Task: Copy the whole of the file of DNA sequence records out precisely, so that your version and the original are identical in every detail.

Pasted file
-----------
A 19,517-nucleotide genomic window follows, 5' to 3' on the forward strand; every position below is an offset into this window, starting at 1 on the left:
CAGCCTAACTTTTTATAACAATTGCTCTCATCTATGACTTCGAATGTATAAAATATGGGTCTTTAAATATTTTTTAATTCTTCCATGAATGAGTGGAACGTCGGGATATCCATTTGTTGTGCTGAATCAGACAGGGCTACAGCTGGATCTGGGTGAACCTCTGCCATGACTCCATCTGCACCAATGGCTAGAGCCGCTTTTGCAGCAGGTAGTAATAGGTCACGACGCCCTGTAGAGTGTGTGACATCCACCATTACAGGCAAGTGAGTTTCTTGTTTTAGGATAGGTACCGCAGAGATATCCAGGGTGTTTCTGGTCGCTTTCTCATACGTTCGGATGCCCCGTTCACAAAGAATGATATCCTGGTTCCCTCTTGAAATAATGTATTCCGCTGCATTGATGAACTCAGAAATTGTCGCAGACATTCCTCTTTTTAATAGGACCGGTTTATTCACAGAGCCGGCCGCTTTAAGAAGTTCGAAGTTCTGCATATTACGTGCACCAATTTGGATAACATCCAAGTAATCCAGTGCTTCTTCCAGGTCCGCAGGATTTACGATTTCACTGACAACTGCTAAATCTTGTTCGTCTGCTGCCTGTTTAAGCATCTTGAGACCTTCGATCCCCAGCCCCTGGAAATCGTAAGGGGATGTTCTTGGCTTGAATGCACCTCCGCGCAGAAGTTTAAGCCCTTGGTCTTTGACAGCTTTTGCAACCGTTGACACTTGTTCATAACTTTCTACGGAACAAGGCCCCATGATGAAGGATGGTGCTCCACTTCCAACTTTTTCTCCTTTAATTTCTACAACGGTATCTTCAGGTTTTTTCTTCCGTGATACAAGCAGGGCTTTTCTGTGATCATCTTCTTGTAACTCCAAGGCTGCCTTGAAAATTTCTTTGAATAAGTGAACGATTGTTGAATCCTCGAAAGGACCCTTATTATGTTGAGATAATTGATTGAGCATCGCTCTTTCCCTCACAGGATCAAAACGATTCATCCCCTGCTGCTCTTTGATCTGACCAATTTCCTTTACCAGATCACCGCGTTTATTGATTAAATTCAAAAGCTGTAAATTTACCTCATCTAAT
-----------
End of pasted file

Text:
A 19,517-nucleotide genomic window follows, 5' to 3' on the forward strand; every position below is an offset into this window, starting at 1 on the left:
CAGCCTAACTTTTTATAACAATTGCTCTCATCTATGACTTCGAATGTATAAAATATGGGTCTTTAAATATTTTTTAATTCTTCCATGAATGAGTGGAACGTCGGGATATCCATTTGTTGTGCTGAATCAGACAGGGCTACAGCTGGATCTGGGTGAACCTCTGCCATGACTCCATCTGCACCAATGGCTAGAGCCGCTTTTGCAGCAGGTAGTAATAGGTCACGACGCCCTGTAGAGTGTGTGACATCCACCATTACAGGCAAGTGAGTTTCTTGTTTTAGGATAGGTACCGCAGAGATATCCAGGGTGTTTCTGGTCGCTTTCTCATACGTTCGGATGCCCCGTTCACAAAGAATGATATCCTGGTTCCCTCTTGAAATAATGTATTCCGCTGCATTGATGAACTCAGAAATTGTCGCAGACATTCCTCTTTTTAATAGGACCGGTTTATTCACAGAGCCGGCCGCTTTAAGAAGTTCGAAGTTCTGCATATTACGTGCACCAATTTGGATAACATCCAAGTAATCCAGTGCTTCTTCCAGGTCCGCAGGATTTACGATTTCACTGACAACTGCTAAATCTTGTTCGTCTGCTGCCTGTTTAAGCATCTTGAGACCTTCGATCCCCAGCCCCTGGAAATCGTAAGGGGATGTTCTTGGCTTGAATGCACCTCCGCGCAGAAGTTTAAGCCCTTGGTCTTTGACAGCTTTTGCAACCGTTGACACTTGTTCATAACTTTCTACGGAACAAGGCCCCATGATGAAGGATGGTGCTCCACTTCCAACTTTTTCTCCTTTAATTTCTACAACGGTATCTTCAGGTTTTTTCTTCCGTGATACAAGCAGGGCTTTTCTGTGATCATCTTCTTGTAACTCCAAGGCTGCCTTGAAAATTTCTTTGAATAAGTGAACGATTGTTGAATCCTCGAAAGGACCCTTATTATGTTGAGATAATTGATTGAGCATCGCTCTTTCCCTCACAGGATCAAAACGATTCATCCCCTGCTGCTCTTTGATCTGACCAATTTCCTTTACCAGATCACCGCGTTTATTGATTAAATTCAAAAGCTGTAAATTTACCTCATCTAAT